The model was used for shots off the tracks, pulled by mules along Blair Street in Silverton, on the airfield on Reservoir Hill (now Fort Lewis College) in Durango, and on the single lane gravel road at the top of Molas Pass. Then the model was taken back to the studio and used in camp scenes in October.
The full size model was built at the Twentieth Century Prop Shop, trucked to Silverton, with final assembly on Blair Street. San Juan County Historical Society
The engine model was positioned on Blair Street with a crawler tractor; a truck was at rear of the tender. San Juan County Historical Society
A large team of mules is ready to pull the model northward along Blair Street. San Juan County Historical Society
In Durango the model was pulled along the airfield on Reservoir Hill (Perrin Peak in background). Twentieth Century Fox
Somewhat disassembled, the model was pulled over Molas Pass, which was only a one lane gravel road at that time. As shown below several parts were hauled separately, making the locomotive fairly bare. Twentieth Century Fox
Anne Baxter carries the number plate, and Dan Dailey carries the whistle. Twentieth Century Fox
Arthur Hunnicutt (fireman) and Walter Brennan (engineer) sadly escort their stripped engine. Twentieth Century Fox
Chronology of the Model
1949 (Jun–Jul): 20C Fox produced drawings for Emma Sweeny model.
Fox Prop Shop built model.
1949 (Aug 10): filming begins
1949 (Aug–Sep): San Juans filming lasted 6 weeks
1949 (Sep): 20C Fox produced drawing for engine and tender dollies
1949 (Oct–Nov?): model used at 20C Fox studio for camp scenes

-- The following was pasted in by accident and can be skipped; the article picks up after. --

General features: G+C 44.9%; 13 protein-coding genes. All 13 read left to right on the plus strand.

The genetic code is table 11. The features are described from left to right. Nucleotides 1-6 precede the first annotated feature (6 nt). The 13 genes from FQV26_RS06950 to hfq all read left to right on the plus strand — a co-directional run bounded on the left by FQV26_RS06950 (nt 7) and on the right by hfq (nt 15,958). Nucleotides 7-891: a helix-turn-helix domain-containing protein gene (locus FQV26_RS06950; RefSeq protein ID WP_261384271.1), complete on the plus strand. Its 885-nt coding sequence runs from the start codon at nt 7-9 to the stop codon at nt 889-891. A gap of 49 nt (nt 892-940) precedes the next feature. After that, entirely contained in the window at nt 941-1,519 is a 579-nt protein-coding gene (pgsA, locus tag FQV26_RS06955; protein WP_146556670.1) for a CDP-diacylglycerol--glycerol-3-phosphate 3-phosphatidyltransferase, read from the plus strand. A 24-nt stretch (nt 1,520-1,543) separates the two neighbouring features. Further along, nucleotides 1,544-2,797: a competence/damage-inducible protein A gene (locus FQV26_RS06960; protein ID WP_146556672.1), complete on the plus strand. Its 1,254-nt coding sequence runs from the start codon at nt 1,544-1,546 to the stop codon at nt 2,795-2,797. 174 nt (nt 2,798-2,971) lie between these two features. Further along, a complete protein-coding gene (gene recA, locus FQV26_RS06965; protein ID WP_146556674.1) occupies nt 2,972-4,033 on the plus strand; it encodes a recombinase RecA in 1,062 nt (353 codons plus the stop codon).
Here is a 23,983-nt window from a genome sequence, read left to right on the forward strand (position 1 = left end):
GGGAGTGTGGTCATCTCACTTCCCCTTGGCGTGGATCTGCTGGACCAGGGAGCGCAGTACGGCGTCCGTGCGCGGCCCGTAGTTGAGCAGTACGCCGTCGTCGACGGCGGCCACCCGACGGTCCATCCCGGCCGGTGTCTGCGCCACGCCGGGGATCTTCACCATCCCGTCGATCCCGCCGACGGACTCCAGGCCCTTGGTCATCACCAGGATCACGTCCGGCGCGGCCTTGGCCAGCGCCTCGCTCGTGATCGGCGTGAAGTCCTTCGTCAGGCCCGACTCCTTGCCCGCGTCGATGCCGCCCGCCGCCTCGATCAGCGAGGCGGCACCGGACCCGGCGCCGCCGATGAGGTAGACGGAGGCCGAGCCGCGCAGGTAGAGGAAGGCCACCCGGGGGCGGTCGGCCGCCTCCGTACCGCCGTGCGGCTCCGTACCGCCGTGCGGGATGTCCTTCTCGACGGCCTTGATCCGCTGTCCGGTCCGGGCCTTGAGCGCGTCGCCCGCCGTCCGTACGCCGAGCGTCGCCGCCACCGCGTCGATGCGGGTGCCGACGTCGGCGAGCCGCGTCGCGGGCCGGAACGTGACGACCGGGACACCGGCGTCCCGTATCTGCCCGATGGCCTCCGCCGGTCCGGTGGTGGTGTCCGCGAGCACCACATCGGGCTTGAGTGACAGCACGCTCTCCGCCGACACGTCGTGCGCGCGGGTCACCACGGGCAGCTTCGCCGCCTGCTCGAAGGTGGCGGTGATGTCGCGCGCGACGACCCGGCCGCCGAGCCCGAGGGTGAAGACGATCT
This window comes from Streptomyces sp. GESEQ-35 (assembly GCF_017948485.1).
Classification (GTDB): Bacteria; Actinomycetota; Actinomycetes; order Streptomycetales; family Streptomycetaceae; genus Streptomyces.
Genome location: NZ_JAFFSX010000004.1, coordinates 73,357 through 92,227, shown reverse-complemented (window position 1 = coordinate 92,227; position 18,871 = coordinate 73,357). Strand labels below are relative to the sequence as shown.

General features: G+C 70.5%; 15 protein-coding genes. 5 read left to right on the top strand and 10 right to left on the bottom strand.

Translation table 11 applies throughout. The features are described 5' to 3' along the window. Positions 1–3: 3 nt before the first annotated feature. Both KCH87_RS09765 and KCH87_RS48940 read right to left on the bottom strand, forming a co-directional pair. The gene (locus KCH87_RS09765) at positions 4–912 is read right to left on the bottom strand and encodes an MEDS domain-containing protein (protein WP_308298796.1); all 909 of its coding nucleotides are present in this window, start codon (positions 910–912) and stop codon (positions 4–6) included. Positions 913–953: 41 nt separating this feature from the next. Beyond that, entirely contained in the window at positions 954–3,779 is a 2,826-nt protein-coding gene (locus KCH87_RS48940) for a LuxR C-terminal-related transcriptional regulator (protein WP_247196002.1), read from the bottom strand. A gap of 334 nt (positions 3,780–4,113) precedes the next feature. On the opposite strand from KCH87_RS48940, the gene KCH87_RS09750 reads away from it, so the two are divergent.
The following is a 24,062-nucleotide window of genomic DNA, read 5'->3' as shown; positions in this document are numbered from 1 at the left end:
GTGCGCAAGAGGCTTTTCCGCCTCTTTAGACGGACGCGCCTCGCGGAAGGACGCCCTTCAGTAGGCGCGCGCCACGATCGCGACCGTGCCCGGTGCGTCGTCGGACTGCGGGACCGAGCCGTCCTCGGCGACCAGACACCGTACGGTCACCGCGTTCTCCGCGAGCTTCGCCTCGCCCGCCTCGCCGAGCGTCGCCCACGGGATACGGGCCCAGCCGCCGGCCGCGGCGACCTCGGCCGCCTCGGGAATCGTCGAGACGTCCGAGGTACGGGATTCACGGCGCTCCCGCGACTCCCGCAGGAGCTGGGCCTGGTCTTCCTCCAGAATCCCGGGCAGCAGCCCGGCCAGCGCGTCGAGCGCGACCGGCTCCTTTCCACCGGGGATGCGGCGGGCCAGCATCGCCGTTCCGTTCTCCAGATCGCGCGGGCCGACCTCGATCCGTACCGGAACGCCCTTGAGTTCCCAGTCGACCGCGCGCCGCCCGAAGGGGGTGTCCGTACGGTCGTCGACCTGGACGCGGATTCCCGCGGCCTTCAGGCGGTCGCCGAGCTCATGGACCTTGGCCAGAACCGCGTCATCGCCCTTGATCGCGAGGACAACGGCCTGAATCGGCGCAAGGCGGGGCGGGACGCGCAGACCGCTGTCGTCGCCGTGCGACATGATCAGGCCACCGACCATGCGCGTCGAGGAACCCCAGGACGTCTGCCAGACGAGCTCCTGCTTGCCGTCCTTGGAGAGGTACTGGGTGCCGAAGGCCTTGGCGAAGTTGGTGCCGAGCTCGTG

1950 (April): movie premieres in Durango and Denver
1950 (May): movie released
1960 or 1961: Ted Bower purchased model from 20C Fox for about $1000–1500, and placed it on display at a gas station on Culver Blvd, Culver City, California. His friend Bob Babcock (then in high school) painted it.
1963?: Ted sold model to Harvey Dick for his Hoyt Hotel, Portland, Oregon, but not moved yet.
1964–1970: Model leased and modified to resemble Sierra RR #3 (at Jamestown, California) as the Hooterville Cannonball for use in studio shots for Petticoat Junction.
1970. Model moved to Hoyt Hotel in Portland until it went bankrupt in 1972.
1972: Model sold to Sam Gordon of Sam’s Town, a tourist and truck stop on Highway 50 near Placerville, California.
1978: Model sold to Rick Stevenson, Sacramento, California, and John Queirolo, Fiddletown, California.
1978 or 1979: Model sold to Ray and Cecil Finegold of Sacramento, California.
1980: Model donated to Amador County by the Finegolds, then repaired and painted over eight months and dedicated on October 25, 1980 as the Amador Cannonball.
Model Emma Sweeny as the Amador Cannonball in Jackson, California, 2010. Stephen Peck
2010 (Oct 30) DRHS requests donation of Emma Sweeny from Amador County
2011 (Apr 26): Amador County Board of Supervisors votes to donate Emma Sweeny to DRHS in exchange for a donation of $5k to Amador County Museum.
2011 (Nov 4): DRHS moves Emma Sweeny into the locomotive pavilion in Santa Rita Park, Durango.